• 24. 18 ©2020 The authors and IJLTER.ORG. All rights reserved. knowledge productions. Even, the instructional materials that are used as aids to learning are not exemplifying or relating to known knowledge. Classrooms in the observed universities have been conducted from the “unknown to unknown” as against “known to unknown” practice. This study is however determined to empirically conceptualise and rationalise decoloniality as a way to bridge the vacuumed of Americentric classroom hegemony. 4. Theoretical Framework: “Ubuntugogy” as an Approach This study is grounded in the concept of “ubuntugogy” which in our view is Afrocentric pedagogy that is rooted in Africanism called “Ubuntu”. Ubuntugogy was propounded in 2005 and argued by Bangura to the best-hidden pedagogy, which was branded by the qualities of culturalism, environmentalism, and Afrocentricism (Ganyi & Owan, 2016). However, “Ubuntugogy” metamorphosed from the philosophy of “Ubuntu”; Ubuntu, etymologically emanated from Xhosa and Zulu languages (Samkange & Samkange: 1980) which means Humanity and or Humanness (Omodan & Tsoetsi 2019). This is to say that Ubuntu could be referred to as the quality of being human and humane (Tworeck et al., 2015). These were conceptualised as “a person is a person through others” (Khomba, 2011). From the above, ubuntugogy could be said to mean an Africanised way of teaching and learning. This was conceptualised by Bangura (2017) as an “art and science of teaching and learning that is dominated by humanity and love towards others”. From the above, we can make bold to argue along with Ganyi and Owan (2016) that “ubuntugogy” is a transformational deviation from the Amenricentric teaching and learning otherwise called “pedagogy.” Ubuntugogy is, however, a system of teaching and learning that is centered on the utilisation of indigenous and Africanised teaching and learning aids in the classroom where culturalism and environmentalism take the lead (Bangura, 2015) in the teaching and learning input, process and output. This could also be referred to as Afrocentric pedagogy. This theory is relevant in this study because it propels the utilisation and galvanization of culturally and environmentally inclined teaching aids, material and practice to dominate the process of knowledge construction in the classroom. This will enable learners and the teachers and in case of the university system, the students and the lecturers to get along. This could manifest quick knowledge and assimilation because African people are confirmed to crush on the process that enables employment of indigenous spices to discourse. Such an atmosphere enables the lecturers to dispense knowledge from the known to unknown. That is, when classroom content is dispensed and simplified to the students using local examples and materials, it will open their reasoning and be able to link the concept from environmentalism thereby enhance their assimilation. In other to be able to achieve this and inject it into the reality of the university classrooms, the following research question and aim guided the study.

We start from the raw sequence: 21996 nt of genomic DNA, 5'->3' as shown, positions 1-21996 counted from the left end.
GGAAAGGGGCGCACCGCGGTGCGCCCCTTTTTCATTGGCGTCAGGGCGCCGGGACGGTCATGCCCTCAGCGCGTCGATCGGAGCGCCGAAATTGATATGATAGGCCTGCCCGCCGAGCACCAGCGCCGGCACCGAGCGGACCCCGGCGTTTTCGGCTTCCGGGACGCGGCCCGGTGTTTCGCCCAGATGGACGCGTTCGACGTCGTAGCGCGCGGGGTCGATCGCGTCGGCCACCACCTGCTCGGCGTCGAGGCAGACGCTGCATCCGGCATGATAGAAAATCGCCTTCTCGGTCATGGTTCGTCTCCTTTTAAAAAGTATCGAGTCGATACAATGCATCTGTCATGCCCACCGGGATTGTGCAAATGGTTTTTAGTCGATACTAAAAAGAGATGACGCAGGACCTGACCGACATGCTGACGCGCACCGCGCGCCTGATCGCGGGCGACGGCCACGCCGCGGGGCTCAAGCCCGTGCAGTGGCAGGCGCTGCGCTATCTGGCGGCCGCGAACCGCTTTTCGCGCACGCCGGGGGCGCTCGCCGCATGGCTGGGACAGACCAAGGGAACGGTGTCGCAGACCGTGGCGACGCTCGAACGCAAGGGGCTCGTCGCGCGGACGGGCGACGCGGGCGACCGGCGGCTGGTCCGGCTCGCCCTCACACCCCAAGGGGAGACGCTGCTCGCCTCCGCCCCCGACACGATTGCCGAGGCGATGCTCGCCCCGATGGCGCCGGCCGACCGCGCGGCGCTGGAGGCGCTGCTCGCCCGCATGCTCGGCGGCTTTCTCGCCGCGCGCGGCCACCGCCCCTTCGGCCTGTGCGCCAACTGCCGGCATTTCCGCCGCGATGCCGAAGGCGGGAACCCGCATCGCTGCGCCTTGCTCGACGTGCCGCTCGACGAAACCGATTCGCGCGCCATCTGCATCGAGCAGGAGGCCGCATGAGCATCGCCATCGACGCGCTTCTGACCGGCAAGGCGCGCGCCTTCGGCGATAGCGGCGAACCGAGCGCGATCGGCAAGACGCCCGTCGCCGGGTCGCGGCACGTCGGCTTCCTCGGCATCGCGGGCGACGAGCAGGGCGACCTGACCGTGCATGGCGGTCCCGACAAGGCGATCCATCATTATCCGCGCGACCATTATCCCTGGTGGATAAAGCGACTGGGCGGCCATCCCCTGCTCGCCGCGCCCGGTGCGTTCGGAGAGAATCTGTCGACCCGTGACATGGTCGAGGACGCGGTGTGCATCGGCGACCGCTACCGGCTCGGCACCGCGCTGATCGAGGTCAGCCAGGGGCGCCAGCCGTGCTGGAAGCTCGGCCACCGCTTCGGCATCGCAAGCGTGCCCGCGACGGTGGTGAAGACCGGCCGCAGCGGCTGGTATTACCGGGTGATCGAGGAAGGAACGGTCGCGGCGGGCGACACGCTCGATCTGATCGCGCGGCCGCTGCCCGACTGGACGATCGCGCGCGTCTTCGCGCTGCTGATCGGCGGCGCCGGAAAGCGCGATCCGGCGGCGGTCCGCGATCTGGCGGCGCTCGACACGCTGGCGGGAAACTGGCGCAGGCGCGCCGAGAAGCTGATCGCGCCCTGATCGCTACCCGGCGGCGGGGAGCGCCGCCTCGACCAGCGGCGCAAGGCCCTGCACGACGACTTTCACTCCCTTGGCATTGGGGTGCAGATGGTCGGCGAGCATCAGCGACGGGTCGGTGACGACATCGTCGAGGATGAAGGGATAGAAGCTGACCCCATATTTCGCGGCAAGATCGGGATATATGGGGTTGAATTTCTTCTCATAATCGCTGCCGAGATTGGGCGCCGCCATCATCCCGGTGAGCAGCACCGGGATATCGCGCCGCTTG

• 25. 19 ©2020 The authors and IJLTER.ORG. All rights reserved. 5. Research Question and Aim of the Study The question of “how to concretize Afrocentric classroom practices to decolonize the euro-centric classroom hegemony” piloted the study. In order to do justices to this empirical discourse, the inconsistencies in the university classrooms and the failure of its system to accommodate Afrocentric constructivism will be explored. 6. Objectives of the Study Based on the research question and aims of the study, the following research objectives paved the way to unravel the problem of Afrocentricism in university classrooms; • The study investigated the challenges associated with the implementation of Afrocentric Classroom pedagogy. • The study probed into the possible solution to the challenges with more focus on the implementation of “ubuntugogy”. 7. Methodology This is situated in the transformative paradigm because its focus is to propose ubuntugogy as a way to deconstruct Eurocentric hegemony in university classrooms. Besides, the ontology and epistemic stance informing the study is concerned with the social and historical nature in correlation to the classroom reality (Chilisa, 2013). Critical Emancipatory Research (CER) is adopted as a research design for this study, and this is adopted to enable researcher to understand and respond to the issue of classroom sociality and interrogate social justices in the curriculum implementation. In the argument of Dube (2016) and Ngwenyama (1992), CER is a break-away ideology from Frankfurt school which is centered towards reformation. In a similar perspective, CER is an epistemological movement that is channeled towards emancipation and freedom from ideological enslavement (Dube & Hlalele, 2018). That is, this choice of design exposes the participant to the systematic social and ideological enslavement eroded in Eurocentric pedagogy. CER is, therefore, appropriate to stand as a foundation for this research process because it stands as anti- injustices; it promotes emancipation and encourages freedom in the research process for transformation. The research participants comprise of five university students, and five lecturers in the Qwaqwa campus of the university of the Free State, South Africa, totaling ten participants, who are active in classroom activities, the selected student were fourth year and postgraduate honour students who are assumed to be much experienced in university pedagogy. The selected lecturers are those with at least four years’ experience in the system with active classroom experience. Free attitude interview was used to collect data from the participant; this method of data generation is considered appropriate because it enables the participants to discuss the issue as it appears to them. Free attitude interview is regarded as a conversation that uncovers real thoughts about a particular phenomenon (Creswell et al., 2016), and it helps the researcher to understand people, their sociality, and the nature of the problem they live with (Mahoko, Omodan & Tsotetsi, 2019). The data collected was analysed using three steps of